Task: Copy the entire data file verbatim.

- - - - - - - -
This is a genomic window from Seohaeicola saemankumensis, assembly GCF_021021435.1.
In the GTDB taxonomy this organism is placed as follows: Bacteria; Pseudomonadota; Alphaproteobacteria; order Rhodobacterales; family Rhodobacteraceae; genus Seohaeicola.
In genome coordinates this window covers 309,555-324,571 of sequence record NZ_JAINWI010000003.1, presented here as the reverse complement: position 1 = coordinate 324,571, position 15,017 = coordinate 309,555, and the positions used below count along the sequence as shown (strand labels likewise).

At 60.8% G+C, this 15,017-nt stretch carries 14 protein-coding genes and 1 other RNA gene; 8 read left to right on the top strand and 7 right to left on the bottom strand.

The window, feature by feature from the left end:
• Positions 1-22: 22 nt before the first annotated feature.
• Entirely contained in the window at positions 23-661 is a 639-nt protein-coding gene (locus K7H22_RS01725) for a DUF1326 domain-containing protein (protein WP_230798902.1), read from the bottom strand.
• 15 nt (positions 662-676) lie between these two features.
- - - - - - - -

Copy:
This is a genomic window from Seohaeicola saemankumensis, assembly GCF_021021435.1.
In the GTDB taxonomy this organism is placed as follows: Bacteria; Pseudomonadota; Alphaproteobacteria; order Rhodobacterales; family Rhodobacteraceae; genus Seohaeicola.
In genome coordinates this window covers 309,555-324,571 of sequence record NZ_JAINWI010000003.1, presented here as the reverse complement: position 1 = coordinate 324,571, position 15,017 = coordinate 309,555, and the positions used below count along the sequence as shown (strand labels likewise).

At 60.8% G+C, this 15,017-nt stretch carries 14 protein-coding genes and 1 other RNA gene; 8 read left to right on the top strand and 7 right to left on the bottom strand.

The window, feature by feature from the left end:
• Positions 1-22: 22 nt before the first annotated feature.
• Entirely contained in the window at positions 23-661 is a 639-nt protein-coding gene (locus K7H22_RS01725) for a DUF1326 domain-containing protein (protein WP_230798902.1), read from the bottom strand.
• 15 nt (positions 662-676) lie between these two features.